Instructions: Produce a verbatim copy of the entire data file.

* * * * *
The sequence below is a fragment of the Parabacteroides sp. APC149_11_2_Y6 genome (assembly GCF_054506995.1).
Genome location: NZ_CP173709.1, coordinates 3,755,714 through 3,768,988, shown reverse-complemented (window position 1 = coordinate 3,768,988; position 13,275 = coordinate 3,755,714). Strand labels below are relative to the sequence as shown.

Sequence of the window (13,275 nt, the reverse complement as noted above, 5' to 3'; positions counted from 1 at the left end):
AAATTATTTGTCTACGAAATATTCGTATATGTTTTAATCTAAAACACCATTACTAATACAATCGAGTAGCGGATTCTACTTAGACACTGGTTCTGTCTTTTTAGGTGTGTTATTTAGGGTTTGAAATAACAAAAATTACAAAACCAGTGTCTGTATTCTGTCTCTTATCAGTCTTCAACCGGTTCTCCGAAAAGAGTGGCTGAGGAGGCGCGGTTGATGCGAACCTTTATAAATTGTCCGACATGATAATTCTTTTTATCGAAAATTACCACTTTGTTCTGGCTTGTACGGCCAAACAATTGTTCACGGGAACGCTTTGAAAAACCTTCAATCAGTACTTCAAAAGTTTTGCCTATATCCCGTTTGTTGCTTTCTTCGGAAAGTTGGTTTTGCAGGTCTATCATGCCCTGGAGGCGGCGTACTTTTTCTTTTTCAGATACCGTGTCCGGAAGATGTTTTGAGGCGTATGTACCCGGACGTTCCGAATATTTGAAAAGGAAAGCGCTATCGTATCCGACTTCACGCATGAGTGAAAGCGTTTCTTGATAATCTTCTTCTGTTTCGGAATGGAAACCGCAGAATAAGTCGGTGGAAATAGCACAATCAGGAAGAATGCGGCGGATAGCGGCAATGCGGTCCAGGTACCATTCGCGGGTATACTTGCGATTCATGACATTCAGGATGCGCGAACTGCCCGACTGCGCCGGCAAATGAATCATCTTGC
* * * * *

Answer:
The sequence below is a fragment of the Parabacteroides sp. APC149_11_2_Y6 genome (assembly GCF_054506995.1).
Genome location: NZ_CP173709.1, coordinates 3,755,714 through 3,768,988, shown reverse-complemented (window position 1 = coordinate 3,768,988; position 13,275 = coordinate 3,755,714). Strand labels below are relative to the sequence as shown.

Sequence of the window (13,275 nt, the reverse complement as noted above, 5' to 3'; positions counted from 1 at the left end):
AAATTATTTGTCTACGAAATATTCGTATATGTTTTAATCTAAAACACCATTACTAATACAATCGAGTAGCGGATTCTACTTAGACACTGGTTCTGTCTTTTTAGGTGTGTTATTTAGGGTTTGAAATAACAAAAATTACAAAACCAGTGTCTGTATTCTGTCTCTTATCAGTCTTCAACCGGTTCTCCGAAAAGAGTGGCTGAGGAGGCGCGGTTGATGCGAACCTTTATAAATTGTCCGACATGATAATTCTTTTTATCGAAAATTACCACTTTGTTCTGGCTTGTACGGCCAAACAATTGTTCACGGGAACGCTTTGAAAAACCTTCAATCAGTACTTCAAAAGTTTTGCCTATATCCCGTTTGTTGCTTTCTTCGGAAAGTTGGTTTTGCAGGTCTATCATGCCCTGGAGGCGGCGTACTTTTTCTTTTTCAGATACCGTGTCCGGAAGATGTTTTGAGGCGTATGTACCCGGACGTTCCGAATATTTGAAAAGGAAAGCGCTATCGTATCCGACTTCACGCATGAGTGAAAGCGTTTCTTGATAATCTTCTTCTGTTTCGGAATGGAAACCGCAGAATAAGTCGGTGGAAATAGCACAATCAGGAAGAATGCGGCGGATAGCGGCAATGCGGTCCAGGTACCATTCGCGGGTATACTTGCGATTCATGACATTCAGGATGCGCGAACTGCCCGACTGCGCCGGCAAATGAATCATCTTGC